By Sangeeta Waldron
India’s Lakmé Fashion Week (LFW) will be held this year from March 16-21 and one brand who will be shaking things up will be an Indo-German sustainable fashion label, called Cocccon, an award-winning social entrepreneurship, project founded in 2012 by Chandra Prakash Jha, a German based Indian fashion designer. After spending almost, a decade in the Indian and international fashion market, Jha decided to redirect his efforts and support his roots, which is Jharkhand in India.
LFW over the years has taken numerous steps to highlight the benefits and importance of sustainable fashion, and the positive impact it has on social and environmental issues. LFW has a strong commitment to sustainability, and for the last five years, during the Week, it has dedicated a day to ‘Sustainable Fashion.’ This has enabled LFW to concentrate its support and promote not only India’s declining handloom sector, but also pioneering start-ups, retailers and innovators, like Cocccon. This has helped push a conscious fashion ecosystem forward.
The fashion industry’s global annual production is 400 billion square meter of textiles, according to data from the Ellen MacArthur Foundation. Now, in a world fighting against a global pandemic, that is also facing the threats of climate change, fashion is waking up to the impact it’s having on the planet, and that sustainability isn’t just a trend. Consumers around the world want better from brands.
Fashion for Biodiversity
Sustainable fashion is accelerating the world of pret and couture. Where production is now about protecting the environment, pursuing and reviving dying traditions and lost legacies, while also helping thousands of struggling artisans. This is the story behind Cocccon, who has a celebrated client list of luxury names and brands and has become well-known for its ‘signature peace organic silk scarves’ of beautiful colours, patterns and prints. Integral to its success and the ethos of its operations, is that Cocccon only produces organic and earthly friendly silk. The whole process of production from start to finish is done with a strong ethical and conscious purpose; where corporate social responsibility is at the heart of Cocccon’s business strategy and brand.
Jha has established a unique business model that creates employment opportunities in rural Jharkhand, which has improved living standards. The production only allows the silk threads to be extracted from the cocoons once the butterflies have safely hatched, meaning only cruelty-free silk is produced. Cocccon has positively impacted the biodiversity of the region and won the German Sustainability Award in 2020 for its work.
Chandra Prakash Jha says, “Cocccon designs and manufactures its textiles with a clear motto of – ‘creativity can care, caring for life and nature.’ We make sure that our designs do not adversely impact the environment. We converted a conventional silk farm into an organic one and processing is done in a new ecofriendly way. It is a system that requires less water, zero chemicals and zero emission. This has resulted in healing and revival of local biodiversity including microbes in the soil. It is all about making responsible textiles for the next generations. We call this Fashion for Biodiversity.”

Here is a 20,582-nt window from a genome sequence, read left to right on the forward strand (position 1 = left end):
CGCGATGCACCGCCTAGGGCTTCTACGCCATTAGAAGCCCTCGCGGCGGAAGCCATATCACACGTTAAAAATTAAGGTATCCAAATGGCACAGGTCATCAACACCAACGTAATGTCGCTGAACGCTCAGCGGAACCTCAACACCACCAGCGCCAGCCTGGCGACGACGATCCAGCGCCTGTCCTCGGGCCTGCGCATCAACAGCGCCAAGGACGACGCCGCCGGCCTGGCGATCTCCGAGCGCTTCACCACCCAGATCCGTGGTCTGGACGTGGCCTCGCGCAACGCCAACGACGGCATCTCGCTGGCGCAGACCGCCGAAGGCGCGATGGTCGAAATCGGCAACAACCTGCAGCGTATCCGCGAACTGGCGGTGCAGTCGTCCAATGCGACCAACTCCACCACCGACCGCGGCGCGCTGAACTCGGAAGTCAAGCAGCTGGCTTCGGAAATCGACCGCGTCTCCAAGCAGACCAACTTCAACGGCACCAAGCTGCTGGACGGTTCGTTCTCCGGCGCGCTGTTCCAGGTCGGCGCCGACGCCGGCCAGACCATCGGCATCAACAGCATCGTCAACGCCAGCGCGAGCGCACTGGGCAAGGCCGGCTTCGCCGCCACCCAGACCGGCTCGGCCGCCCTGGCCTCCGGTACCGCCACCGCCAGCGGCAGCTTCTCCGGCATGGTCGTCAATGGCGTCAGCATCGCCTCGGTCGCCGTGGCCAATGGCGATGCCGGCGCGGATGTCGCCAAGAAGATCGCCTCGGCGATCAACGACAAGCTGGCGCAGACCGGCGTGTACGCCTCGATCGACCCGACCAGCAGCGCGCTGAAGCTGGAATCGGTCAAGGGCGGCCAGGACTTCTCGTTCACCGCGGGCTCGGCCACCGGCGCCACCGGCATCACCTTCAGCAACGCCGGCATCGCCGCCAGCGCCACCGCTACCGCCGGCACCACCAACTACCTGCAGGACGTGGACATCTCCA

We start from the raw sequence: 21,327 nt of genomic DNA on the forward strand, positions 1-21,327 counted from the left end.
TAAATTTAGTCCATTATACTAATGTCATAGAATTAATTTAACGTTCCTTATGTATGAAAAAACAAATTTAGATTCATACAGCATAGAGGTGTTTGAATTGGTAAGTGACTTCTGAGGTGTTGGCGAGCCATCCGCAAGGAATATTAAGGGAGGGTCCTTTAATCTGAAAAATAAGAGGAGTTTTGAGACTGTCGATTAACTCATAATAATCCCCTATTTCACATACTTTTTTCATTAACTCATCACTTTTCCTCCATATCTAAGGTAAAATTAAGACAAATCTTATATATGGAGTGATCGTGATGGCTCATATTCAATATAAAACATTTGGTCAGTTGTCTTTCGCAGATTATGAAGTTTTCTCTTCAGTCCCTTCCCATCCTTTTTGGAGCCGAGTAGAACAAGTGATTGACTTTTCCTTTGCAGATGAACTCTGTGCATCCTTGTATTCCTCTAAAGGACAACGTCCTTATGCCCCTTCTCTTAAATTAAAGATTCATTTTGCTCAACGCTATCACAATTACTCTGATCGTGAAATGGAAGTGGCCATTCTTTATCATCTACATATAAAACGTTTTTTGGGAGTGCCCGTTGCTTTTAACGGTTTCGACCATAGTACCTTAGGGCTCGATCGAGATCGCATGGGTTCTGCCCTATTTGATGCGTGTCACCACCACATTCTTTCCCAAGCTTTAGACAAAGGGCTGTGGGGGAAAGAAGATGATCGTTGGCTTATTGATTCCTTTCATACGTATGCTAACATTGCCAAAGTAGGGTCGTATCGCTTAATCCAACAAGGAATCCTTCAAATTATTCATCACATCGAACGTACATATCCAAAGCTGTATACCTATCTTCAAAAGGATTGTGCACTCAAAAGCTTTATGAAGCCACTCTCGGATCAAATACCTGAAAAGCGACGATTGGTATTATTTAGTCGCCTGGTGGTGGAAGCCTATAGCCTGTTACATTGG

Cocccon does not use any type of pesticides or genetic spray for the leaves. Instead, large mosquito netting is used to keep the silkworms safe from harmful insects or birds. By not using any chemical substances on the host trees for the silkworms, has meant there are opportunities for double-crop production, where the cultivation of rice and potato has been successful alongside the host trees for the silkworms. Consequently, the entire region is significantly greener than it has previously been.
Jharkhand is the largest producer of ‘Tasar silk’ (a non-mulberry silk) in India and at Cocccon’s farm, the silk butterflies hatch out the cocoons themselves and then every empty cocoon is checked, and only then sent on to the degumming unit. This is why Cocccon’s silk is known as ‘peace silk’ or ‘non-violent silk.’
Cocccon is a modern form of rural cooperation, where it has a decentralized production, that allows the silk farmers, spinners, weavers, and others to work directly from their own areas. Where all these different units are well connected with a headquarters, that also provides storage for cocoons, yarns and textiles. The silk growers and the weavers have a comfortable lifestyle, where their children attend school; and the women are trained and employed, which gives them a social and economic independence.
Chandra Prakash Jha says, “We are proud to be showcasing the success of Cocccon at LFW and very proud to announce that we have just become a member of the World Fair Trade Organisation! We are a business based on social responsibility, where the core elements of manpower, ecology, and natural resources work in harmony. We want to inspire others not just in India, but around the world about what is possible.”
Jha has cleverly installed a project that has become an example for the fashion industry, showing that fashion and nature can exist in unity.
Sangeeta Waldron’s book CORPORATE SOCIAL RESPONSIBILITY IS NOT PUBLIC RELATIONS is Available at Amazon India
(Sangeeta Waldron, Founder, Serendipity PR & Media. Author of Corporate Social Responsibility Is Not Public Relations, published by LID Business Media.)